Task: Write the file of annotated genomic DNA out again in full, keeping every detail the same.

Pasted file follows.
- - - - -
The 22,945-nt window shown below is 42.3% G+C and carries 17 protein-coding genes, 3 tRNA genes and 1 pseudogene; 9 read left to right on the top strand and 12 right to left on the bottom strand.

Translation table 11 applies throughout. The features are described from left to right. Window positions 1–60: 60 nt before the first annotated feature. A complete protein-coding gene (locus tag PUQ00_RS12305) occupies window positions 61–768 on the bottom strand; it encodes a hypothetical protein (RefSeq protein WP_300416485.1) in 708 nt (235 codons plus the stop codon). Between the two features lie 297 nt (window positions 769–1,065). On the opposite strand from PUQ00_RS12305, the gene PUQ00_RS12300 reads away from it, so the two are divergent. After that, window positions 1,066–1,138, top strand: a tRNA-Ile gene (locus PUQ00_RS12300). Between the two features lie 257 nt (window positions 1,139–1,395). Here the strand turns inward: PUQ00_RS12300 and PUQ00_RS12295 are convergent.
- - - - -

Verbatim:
The 22,945-nt window shown below is 42.3% G+C and carries 17 protein-coding genes, 3 tRNA genes and 1 pseudogene; 9 read left to right on the top strand and 12 right to left on the bottom strand.

Translation table 11 applies throughout. The features are described from left to right. Window positions 1–60: 60 nt before the first annotated feature. A complete protein-coding gene (locus tag PUQ00_RS12305) occupies window positions 61–768 on the bottom strand; it encodes a hypothetical protein (RefSeq protein WP_300416485.1) in 708 nt (235 codons plus the stop codon). Between the two features lie 297 nt (window positions 769–1,065). On the opposite strand from PUQ00_RS12305, the gene PUQ00_RS12300 reads away from it, so the two are divergent. After that, window positions 1,066–1,138, top strand: a tRNA-Ile gene (locus PUQ00_RS12300). Between the two features lie 257 nt (window positions 1,139–1,395). Here the strand turns inward: PUQ00_RS12300 and PUQ00_RS12295 are convergent.